The hinges of Christian belief rest on the reality of Christ having “died for our sins according to the Scriptures, that He was buried, that He was raised on the third day according to the Scriptures” (I Cor. 15: 3-4). If this was not true, if it did not happen in time, space, history, and in the flesh, if it be mere myth, or legend, or metaphor, or exaggeration, then Christianity is “worthless.” Not. Worth. A. Thing. Not worth our time, not worth our energy, not worth our hope, not worth another sentence.
But it’s even more than that, the Apostle Paul is relentless in describing this hypothetical reality, for if Christ has not been raised then all Christian preaching is futile, all Christian faith is vain, Christians are false witness against God, those who have died as Christians have perished, and we Christians are, more than any other humans, most of all to be pitied for our delusion (I Cor. 15:12-19).
But do we only see this level of passion in the Apostle Paul? for it is not rare to find those who will say it was Paul who created this version of Cross-hinging Christianity, not Jesus. We need look no further than Jesus’ rebuke of another Apostle, the rebuke of Peter found in the earliest written Gospel. For Jesus had no misperceptions of what He came to earth to accomplish. For, “He began to teach [the Apostles] that the of Son of Man must suffer many things and be rejected by the elders and the chief priests and the scribes, and be killed, and after three days rise from the dead” (Mark 8:31). As wasn’t always the case, He was even “stating the matter plainly” (8:32). Death and resurrection must happen.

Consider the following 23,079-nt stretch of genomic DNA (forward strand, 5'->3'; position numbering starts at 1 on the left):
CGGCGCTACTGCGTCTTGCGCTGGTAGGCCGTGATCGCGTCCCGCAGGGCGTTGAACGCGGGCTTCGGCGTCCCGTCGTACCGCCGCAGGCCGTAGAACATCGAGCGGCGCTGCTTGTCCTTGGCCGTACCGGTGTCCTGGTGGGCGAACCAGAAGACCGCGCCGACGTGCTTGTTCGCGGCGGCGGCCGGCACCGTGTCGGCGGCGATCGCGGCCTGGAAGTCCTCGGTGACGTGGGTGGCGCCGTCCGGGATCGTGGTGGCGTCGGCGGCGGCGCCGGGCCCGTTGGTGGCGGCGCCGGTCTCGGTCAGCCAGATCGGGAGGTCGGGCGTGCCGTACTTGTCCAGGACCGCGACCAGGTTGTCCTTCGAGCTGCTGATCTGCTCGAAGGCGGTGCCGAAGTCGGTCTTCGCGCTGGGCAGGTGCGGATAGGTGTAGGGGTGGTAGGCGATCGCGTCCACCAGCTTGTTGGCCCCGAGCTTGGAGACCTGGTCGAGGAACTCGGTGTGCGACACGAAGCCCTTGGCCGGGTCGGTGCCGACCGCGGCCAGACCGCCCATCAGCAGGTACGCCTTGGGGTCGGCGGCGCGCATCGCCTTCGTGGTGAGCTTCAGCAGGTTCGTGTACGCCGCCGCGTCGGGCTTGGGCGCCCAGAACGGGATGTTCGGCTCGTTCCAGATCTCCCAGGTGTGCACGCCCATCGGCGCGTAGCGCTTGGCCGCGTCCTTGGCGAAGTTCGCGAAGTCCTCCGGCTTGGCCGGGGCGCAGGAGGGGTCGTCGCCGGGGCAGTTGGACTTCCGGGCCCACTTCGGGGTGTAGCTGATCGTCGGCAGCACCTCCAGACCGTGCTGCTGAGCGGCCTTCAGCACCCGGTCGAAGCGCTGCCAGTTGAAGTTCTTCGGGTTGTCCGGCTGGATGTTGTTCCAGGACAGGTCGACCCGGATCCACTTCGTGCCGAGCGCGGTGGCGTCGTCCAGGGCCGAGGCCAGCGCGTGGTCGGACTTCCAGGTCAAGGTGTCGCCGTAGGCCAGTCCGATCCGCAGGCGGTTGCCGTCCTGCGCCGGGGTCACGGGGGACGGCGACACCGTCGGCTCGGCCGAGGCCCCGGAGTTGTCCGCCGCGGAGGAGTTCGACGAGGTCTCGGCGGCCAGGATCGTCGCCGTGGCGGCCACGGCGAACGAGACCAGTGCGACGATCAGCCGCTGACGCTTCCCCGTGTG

How seriously did Jesus take His own words on this matter? We need look no further than the next two verses. For Peter, still not fully grasping all that Christ must do, began to rebuke Jesus for Jesus’ statements about needing to die and to rise. How does Jesus react? Nothing short of ferociously. In one of His harshest recorded rebukes He tells Peter to, “Get behind Me, Satan; for you are not setting your mind on God’s purposes, but on man’s.” It is the way of Jesus that leads to His own death and resurrection. It is the purpose of God for this to occur. It is the mission of Satan to be against it. For, Jesus must die and rise again. He said it Himself.
But did Jesus say it?
Before moving on, we need to briefly address an objection that typically arises at this juncture. Should we believe that Jesus actually said these words? This opens up a massive world of historical concerns and textual criticism, but I will note just two considerations for why we have every reason to assume these words are, at an absolute minimum, more authentic to Jesus than words found anywhere else in history.
First, let’s bring in a hostile witness, someone who hates Christianity that will still attest to the four Gospels of Matthew, Mark, Luke, and John being the go to place for finding out about Jesus. The former Evangelical Christian and now critical skeptic Bart Ehram has stated that:
[The New Testament Gospels are] the oldest and best sources we have for knowing about the life of Jesus… [this is] the view of all serious historians of antiquity of every kind, from committed evangelical Christians to hardcore atheists.1